#art history #sculpture

Glitches Distort Household Objects and Art Historical Figures in Sculptures by Jeremiah Hulsebos-Spofford

June 25, 2021

Grace Ebert

“Garden Gipsoteca: Hercules” (2019), marble, resin, pigment, urethane foam, steel, abd wood, 84 x 36 x 24 inches. All images © Jeremiah Hulsebos-Spofford, by James Prinz, shared with permission

Artist Jeremiah Hulsebos-Spofford reenvisions classical sculptures as chaotic, glitched assemblages that piece together fragmented bits of the original work. His interpretation of “Hercules” is teeming with textured pockets of the figure’s beard and facial features that become increasingly smaller and indiscernible toward the base, while “Venus” is reimagined in a similarly disjointed fashion with fractured body parts forming an upward curve.

Although many of his works evoke ancient art history, Hulsebos-Spofford’s pieces are rooted in modernist aesthetics and understandings of functionality, which manifest more apparently in his oversized Moka pot and Mr. Coffee sculptures. Each piece alters the traditional forms with an implied digital malfunction, which a statement about the works explains:

Inspired by the history of the 1927 architectural competition in Geneva, which asked architects to submit plans for the creation of the Palace of Nations, Hulsebos-Spofford points to the unsettled quandaries and contradictions between classical design and modernist functionalism. Repeating classical sculptural figures remind us of copy-and-paste multiple errors that reference the history of the gipsoteca galleries…Behind all of these references, we are presented with a global constellation of history and technological decay.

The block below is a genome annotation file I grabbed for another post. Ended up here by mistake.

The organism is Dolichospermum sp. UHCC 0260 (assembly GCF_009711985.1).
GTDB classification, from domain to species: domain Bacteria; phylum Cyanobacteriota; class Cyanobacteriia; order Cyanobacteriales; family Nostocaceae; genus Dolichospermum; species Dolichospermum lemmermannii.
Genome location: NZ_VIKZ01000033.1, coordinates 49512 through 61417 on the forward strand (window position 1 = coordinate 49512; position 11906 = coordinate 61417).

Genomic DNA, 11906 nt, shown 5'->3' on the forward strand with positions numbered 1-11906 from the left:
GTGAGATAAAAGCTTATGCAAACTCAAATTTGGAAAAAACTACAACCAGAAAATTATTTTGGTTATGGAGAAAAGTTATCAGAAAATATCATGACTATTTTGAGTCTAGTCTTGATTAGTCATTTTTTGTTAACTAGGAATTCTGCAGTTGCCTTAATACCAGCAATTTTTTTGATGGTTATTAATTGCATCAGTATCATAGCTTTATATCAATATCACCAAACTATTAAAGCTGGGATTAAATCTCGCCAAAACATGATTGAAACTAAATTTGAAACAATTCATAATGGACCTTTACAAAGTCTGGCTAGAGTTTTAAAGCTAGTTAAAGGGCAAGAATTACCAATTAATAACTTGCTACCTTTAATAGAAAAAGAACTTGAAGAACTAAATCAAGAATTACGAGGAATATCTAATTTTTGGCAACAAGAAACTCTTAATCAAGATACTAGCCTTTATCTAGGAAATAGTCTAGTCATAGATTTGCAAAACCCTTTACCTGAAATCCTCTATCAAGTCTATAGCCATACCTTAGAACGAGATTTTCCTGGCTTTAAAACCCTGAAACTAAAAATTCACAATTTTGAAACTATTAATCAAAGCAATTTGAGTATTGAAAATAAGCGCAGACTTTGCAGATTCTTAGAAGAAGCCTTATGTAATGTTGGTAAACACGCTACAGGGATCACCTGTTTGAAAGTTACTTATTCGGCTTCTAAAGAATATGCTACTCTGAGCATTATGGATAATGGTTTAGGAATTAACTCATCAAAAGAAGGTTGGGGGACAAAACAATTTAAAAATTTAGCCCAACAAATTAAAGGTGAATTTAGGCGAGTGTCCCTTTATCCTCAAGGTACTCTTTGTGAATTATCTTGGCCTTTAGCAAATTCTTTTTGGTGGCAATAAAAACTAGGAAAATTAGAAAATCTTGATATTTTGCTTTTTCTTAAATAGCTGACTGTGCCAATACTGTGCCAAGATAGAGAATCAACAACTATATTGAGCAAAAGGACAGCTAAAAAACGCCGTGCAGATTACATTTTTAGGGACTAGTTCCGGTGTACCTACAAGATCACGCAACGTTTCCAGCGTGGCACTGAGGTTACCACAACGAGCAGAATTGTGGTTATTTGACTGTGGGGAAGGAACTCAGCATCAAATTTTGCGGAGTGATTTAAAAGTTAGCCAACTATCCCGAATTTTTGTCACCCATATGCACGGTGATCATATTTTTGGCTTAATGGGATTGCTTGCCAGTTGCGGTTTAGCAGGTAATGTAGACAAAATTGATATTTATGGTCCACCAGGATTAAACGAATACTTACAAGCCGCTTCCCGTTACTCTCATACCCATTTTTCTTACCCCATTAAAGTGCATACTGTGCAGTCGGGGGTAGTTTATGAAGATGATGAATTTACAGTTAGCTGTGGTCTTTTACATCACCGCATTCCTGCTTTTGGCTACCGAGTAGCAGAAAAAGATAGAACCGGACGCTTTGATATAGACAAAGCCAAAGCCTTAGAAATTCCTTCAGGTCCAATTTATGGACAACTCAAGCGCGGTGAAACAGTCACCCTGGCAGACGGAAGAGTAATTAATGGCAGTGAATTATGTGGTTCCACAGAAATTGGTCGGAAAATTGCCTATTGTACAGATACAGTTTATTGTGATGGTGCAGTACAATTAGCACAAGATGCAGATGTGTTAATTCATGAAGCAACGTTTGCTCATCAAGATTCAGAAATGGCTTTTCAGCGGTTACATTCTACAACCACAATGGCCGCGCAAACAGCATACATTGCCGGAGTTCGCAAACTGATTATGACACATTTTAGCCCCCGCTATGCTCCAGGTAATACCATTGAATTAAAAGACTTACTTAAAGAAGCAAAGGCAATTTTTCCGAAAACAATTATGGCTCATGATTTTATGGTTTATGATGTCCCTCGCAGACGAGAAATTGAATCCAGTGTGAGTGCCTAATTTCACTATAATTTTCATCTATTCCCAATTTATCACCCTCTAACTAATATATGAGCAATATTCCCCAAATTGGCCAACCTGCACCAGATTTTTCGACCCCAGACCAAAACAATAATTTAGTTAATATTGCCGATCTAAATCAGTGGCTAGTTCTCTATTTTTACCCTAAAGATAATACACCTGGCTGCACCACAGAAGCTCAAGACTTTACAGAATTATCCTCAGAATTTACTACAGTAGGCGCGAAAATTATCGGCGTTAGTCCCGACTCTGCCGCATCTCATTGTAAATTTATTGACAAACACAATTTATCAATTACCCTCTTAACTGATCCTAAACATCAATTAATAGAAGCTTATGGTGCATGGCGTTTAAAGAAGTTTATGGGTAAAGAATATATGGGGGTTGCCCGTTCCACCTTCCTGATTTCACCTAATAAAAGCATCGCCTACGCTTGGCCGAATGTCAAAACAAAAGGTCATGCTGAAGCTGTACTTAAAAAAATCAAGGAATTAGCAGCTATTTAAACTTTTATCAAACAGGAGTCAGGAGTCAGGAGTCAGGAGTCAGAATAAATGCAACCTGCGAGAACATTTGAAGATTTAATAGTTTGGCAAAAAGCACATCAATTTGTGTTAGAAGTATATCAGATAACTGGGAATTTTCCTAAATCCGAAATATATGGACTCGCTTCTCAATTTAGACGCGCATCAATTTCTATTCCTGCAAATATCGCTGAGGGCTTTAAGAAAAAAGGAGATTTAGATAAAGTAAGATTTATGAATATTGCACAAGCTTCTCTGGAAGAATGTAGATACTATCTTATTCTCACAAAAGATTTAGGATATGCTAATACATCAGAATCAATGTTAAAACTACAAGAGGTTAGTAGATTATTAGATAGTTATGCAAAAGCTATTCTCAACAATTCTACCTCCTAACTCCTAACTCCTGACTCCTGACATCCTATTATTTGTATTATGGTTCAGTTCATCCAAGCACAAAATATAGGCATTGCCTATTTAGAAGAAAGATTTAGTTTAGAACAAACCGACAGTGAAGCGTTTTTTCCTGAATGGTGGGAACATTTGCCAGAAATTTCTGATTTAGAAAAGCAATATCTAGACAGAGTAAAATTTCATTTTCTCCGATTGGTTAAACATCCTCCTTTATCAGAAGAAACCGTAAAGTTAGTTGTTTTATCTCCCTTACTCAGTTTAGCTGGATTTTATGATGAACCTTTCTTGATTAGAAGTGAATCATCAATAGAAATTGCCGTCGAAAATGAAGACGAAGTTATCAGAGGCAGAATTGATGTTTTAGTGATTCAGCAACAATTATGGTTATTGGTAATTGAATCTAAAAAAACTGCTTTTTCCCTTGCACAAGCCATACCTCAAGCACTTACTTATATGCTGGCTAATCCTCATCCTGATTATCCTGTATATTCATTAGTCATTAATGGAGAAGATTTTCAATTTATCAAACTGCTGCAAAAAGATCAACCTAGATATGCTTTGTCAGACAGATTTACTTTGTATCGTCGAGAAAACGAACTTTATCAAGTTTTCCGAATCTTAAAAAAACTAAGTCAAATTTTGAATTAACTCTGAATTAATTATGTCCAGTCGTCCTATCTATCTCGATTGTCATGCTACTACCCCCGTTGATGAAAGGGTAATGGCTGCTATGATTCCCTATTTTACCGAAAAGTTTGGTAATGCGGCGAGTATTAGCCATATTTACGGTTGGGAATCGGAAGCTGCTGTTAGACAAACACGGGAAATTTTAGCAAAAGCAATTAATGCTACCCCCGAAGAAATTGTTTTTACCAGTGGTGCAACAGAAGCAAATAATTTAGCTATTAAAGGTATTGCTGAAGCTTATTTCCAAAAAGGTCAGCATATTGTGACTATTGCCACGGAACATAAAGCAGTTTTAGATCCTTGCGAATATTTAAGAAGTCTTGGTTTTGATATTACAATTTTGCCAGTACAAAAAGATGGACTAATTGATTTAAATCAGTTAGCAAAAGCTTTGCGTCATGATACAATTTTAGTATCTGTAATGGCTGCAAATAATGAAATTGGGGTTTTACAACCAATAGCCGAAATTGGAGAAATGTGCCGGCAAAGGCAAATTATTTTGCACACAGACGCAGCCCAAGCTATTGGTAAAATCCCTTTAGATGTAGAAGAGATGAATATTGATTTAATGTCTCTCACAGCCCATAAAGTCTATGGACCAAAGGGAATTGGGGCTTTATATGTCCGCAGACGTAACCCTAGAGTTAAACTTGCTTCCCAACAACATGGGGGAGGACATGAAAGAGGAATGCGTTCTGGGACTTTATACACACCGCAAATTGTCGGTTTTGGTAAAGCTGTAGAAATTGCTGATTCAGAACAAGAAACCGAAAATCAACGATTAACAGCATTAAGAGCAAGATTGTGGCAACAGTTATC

If you’re in Chicago, you can see the works shown here as part of League of Nations, which is on view between June 2 and August 29 at the Chicago Cultural Center. Find more of Hulsebos-Spofford’s sculptures on his site and Instagram, where he also shares glimpses into his process.


“Hyperlexia: Venus” (2021), marble, resin, foam, and fiberglass, 40 x 30 x 24 inches

“Mr. Coffee” (2019), sand blasting sand, resin, urethane foam, steel, hardware, and wood, 68 x 48 x 24 inches

Detail of “Garden Gipsoteca: Hercules” (2019), marble, resin, pigment, urethane foam, steel, abd wood, 84 x 36 x 24 inches

“Hyperlexia: Moka” (2020), aluminum, resin, foam, and fiberglass, 41 x 40 x 14 inches

“Hyperlexia: Solicitude” (2021), foam, pigment, and wood, 48 x 36 x 36 inches

#art history #sculpture


Do stories and artists like this matter to you? Become a Colossal Member today and support independent arts publishing for as little as $5 per month. You'll connect with a community of like-minded readers who are passionate about contemporary art, read articles and newsletters ad-free, sustain our interview series, get discounts and early access to our limited-edition print releases, and much more. Join now!



Also on Colossal

Related posts on Colossal about art history sculpture